General Walking Tour:
Come walk with us as we take you on a trip through Gettysburg’s history and discover details of the town during the battle. Listen to the stories of the civilians, who felt the bullets whistle by, heard the piteous sobs of the wounded and smelled the dead as they decomposed in the July heat. Find out how many civilians were killed or wounded. Learn how fewer than 2,300 men, women and children cared for the 22,000 wounded soldiers who were left behind when the 2 armies moved on. Hear the memories of President Lincoln’s visit in Nov. 1863.
Devastation and Destruction meets Compassion:
The Civil War - the very name conjures images of battles and generals, of soldiers fighting, wounded or dead. But what if we go beyond that? Beyond the battles and battlefields and focus on the caring of the 22,000 wounded and maimed union and confederate soldiers by the Gettysburg civilians. The wounded, dead and dying were lying in the streets and in every church and public building and most of the homes in Gettysburg. Hear the stories of the civilians and the soldiers and learn about the burial of the dead soldiers and the Soldiers National Cemetery.
Balloon Rides, Murder, Tanks, Medal of Honor... some of Gettysburg’s colorful and unusual history happened in Taverns.
Stroll with a Gettysburg Licensed Town Historian to the sites of some of Gettysburg’s most historic taverns and hear unusual but true stories that took place at these legendary watering holes. Your Historian will regale you with stories about Presidents, fires, civil war activities and Temperance societies. While you will not be purchasing any drinks during the tour, you can enjoy libations after the tour with a 15% voucher from Hauser Estate Winery and a complimentary beverage (house wine or draft beer) voucher from the Gettysburg Hotel.
Meet your Historian behind the Gettysburg Hotel in the courtyard at 6pm on Thursday or Friday evenings and start your adventure, Reservations requested, walk-ins accepted.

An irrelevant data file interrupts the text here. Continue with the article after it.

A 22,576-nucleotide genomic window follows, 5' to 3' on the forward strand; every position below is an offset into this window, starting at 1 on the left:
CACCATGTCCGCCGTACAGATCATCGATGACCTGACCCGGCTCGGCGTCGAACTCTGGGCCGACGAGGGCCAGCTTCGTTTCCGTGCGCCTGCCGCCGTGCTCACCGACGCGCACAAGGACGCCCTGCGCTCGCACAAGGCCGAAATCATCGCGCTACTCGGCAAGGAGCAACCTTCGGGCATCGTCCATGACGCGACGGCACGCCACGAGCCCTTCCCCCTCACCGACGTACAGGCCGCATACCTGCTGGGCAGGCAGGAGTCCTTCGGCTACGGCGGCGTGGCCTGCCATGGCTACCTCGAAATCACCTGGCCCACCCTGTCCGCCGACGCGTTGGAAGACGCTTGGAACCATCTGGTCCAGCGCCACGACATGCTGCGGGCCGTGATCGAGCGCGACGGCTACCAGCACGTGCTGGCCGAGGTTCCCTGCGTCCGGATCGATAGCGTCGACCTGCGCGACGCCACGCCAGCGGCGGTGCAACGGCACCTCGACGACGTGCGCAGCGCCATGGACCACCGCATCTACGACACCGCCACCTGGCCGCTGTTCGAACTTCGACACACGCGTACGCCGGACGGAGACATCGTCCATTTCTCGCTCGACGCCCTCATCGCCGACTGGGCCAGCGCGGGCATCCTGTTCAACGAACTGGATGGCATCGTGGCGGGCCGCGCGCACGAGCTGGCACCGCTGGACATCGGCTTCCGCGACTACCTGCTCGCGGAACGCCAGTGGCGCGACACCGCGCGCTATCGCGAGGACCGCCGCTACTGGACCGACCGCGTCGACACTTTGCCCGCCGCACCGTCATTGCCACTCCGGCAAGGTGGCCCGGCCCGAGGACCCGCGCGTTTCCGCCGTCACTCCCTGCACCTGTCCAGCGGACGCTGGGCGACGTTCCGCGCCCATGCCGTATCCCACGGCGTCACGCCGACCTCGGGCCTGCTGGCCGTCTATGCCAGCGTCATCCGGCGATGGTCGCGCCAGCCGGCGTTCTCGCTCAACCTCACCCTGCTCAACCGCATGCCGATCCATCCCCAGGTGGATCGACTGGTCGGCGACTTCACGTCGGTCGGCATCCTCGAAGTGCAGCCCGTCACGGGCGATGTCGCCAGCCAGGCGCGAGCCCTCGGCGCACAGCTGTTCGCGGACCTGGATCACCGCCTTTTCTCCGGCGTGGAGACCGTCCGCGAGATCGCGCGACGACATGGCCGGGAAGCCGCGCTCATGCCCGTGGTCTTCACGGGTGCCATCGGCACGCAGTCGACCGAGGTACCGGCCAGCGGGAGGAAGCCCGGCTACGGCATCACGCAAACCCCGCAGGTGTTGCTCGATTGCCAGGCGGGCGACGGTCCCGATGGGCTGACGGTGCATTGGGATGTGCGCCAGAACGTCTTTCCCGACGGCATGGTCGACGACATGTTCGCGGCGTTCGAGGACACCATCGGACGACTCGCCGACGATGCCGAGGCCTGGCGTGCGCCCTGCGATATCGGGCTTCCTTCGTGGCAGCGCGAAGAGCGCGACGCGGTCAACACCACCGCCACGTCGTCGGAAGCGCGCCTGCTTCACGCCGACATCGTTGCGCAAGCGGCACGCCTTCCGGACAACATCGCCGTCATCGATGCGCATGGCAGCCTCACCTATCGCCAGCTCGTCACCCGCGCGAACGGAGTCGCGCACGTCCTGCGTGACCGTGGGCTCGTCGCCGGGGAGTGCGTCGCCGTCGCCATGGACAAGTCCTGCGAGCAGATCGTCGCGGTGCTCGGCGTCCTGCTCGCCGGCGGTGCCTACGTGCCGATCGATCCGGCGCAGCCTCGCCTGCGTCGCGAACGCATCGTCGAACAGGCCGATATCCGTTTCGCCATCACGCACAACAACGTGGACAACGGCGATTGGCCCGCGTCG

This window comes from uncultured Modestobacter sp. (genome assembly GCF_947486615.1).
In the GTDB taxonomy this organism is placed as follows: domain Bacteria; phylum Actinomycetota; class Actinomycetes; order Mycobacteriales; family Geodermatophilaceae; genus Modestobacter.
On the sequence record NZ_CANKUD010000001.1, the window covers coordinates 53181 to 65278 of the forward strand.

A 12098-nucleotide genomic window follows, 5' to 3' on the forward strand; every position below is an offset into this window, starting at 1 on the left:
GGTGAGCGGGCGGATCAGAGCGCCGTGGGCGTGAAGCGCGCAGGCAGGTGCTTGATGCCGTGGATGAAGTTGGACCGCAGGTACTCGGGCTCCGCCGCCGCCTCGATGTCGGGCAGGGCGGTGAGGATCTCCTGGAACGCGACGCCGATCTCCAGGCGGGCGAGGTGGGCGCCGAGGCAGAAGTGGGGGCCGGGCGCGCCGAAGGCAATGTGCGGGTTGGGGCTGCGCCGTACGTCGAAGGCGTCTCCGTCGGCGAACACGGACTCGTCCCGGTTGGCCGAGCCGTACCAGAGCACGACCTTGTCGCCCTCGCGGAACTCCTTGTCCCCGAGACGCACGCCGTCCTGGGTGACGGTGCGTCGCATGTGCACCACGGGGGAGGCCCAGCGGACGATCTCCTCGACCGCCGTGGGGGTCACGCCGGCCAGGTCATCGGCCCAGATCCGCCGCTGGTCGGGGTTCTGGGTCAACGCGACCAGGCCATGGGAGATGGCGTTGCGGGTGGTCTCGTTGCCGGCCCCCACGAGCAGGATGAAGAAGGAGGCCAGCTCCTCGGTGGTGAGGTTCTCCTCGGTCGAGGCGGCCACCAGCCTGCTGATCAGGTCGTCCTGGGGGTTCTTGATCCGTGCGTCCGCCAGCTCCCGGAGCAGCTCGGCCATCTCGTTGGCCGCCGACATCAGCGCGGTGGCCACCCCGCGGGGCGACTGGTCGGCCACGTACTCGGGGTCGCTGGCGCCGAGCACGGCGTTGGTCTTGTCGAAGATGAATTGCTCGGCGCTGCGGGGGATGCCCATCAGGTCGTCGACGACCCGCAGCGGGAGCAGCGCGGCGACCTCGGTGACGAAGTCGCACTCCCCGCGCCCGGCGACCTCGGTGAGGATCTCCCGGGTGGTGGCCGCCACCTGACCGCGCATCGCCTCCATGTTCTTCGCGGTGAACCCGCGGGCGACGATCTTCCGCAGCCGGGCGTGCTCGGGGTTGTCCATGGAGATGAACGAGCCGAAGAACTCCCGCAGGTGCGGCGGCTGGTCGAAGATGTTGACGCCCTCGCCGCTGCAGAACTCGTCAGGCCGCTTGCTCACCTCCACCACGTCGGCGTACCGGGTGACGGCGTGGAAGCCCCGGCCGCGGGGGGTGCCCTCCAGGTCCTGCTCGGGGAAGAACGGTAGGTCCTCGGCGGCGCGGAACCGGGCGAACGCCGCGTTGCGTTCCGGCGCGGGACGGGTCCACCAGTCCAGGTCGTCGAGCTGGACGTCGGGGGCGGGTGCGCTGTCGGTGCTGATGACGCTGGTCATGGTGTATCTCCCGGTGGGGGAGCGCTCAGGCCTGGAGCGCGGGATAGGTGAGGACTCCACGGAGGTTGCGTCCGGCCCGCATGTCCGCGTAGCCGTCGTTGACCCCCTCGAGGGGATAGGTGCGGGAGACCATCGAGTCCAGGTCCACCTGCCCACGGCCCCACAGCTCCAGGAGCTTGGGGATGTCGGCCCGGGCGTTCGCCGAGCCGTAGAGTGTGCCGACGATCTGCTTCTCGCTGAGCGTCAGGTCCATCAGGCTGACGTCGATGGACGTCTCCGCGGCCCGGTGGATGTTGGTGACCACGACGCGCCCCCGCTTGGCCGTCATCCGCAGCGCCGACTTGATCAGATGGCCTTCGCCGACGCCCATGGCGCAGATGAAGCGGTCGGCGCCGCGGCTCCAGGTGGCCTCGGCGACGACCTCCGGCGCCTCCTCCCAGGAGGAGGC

8 Miles From Slavery (Black History Tour):
Fear to triumph to uncertainty describes the experience of Gettysburg’s large black community during the years leading up to the Civil War through Reconstruction. This walking tour presents stories of abolitionists, kidnappers, heroes, villains and significant events that made Gettysburg an important stop on a road to freedom. Learn how Lincoln’s visit affected the community.
President Abraham Lincoln’s Visit - Gettysburg Address:
Experience President Lincoln's 25 hours in Gettysburg by walking where he walked and seeing what he saw. Learn about the planning of the Soldiers National Cemetery and the Dedication Ceremony. Hear the civilians' stories of what they saw and heard those 2 days in November 1863.
Mystery and Tragedy Walking Tour:
There are some mysteries and a few skeletons in everyone’s family tree and the town of Gettysburg is no exception. This tour will tell you about murder, terror and abuse. The strange circumstances surrounding the burials of civilians and soldiers and the underground railroad.
SELDOM SEEN TOUR:
This walk takes you to places off the beaten path in the town of Gettysburg. Hear unexpected stories from Gettysburg's varied history, that are true and rarely discussed. Some of the stories are strange some are mysterious and some just plain silly. All are interesting! Go places you just don't see on most walking tours.
Unsung Heroes - The Women and Children of 1863 Gettysburg:
The Women and Children of 1863 Gettysburg played a large role in caring for the wounded soldiers, Union and Confederate. These ordinary people rose to the occasion by overcoming their natural repulsion to the suffering of the wounded and performed gruesome, but life sustaining work. See where they lived and hear their amazing stories of fear, sorrow and joy!
EISENHOWER AND GETTYSBURG:
Like many visitors, Dwight Eisenhower came to Gettysburg as a student of the battle, and fell in love with the town and its people. The 1915 West Point graduating class of which Eisenhower was a member toured the Gettysburg battlefield as part of their last year of training. This was Eisenhower’s first, but not his last visit. By 1950, both Ike and Mamie decided to make Gettysburg their home. Let us share the Eisenhower’s Gettysburg experience beginning in 1918 and ending with the General’s retirement in the 1960s. Do we have stories you won’t find in the history books? Yes, we do.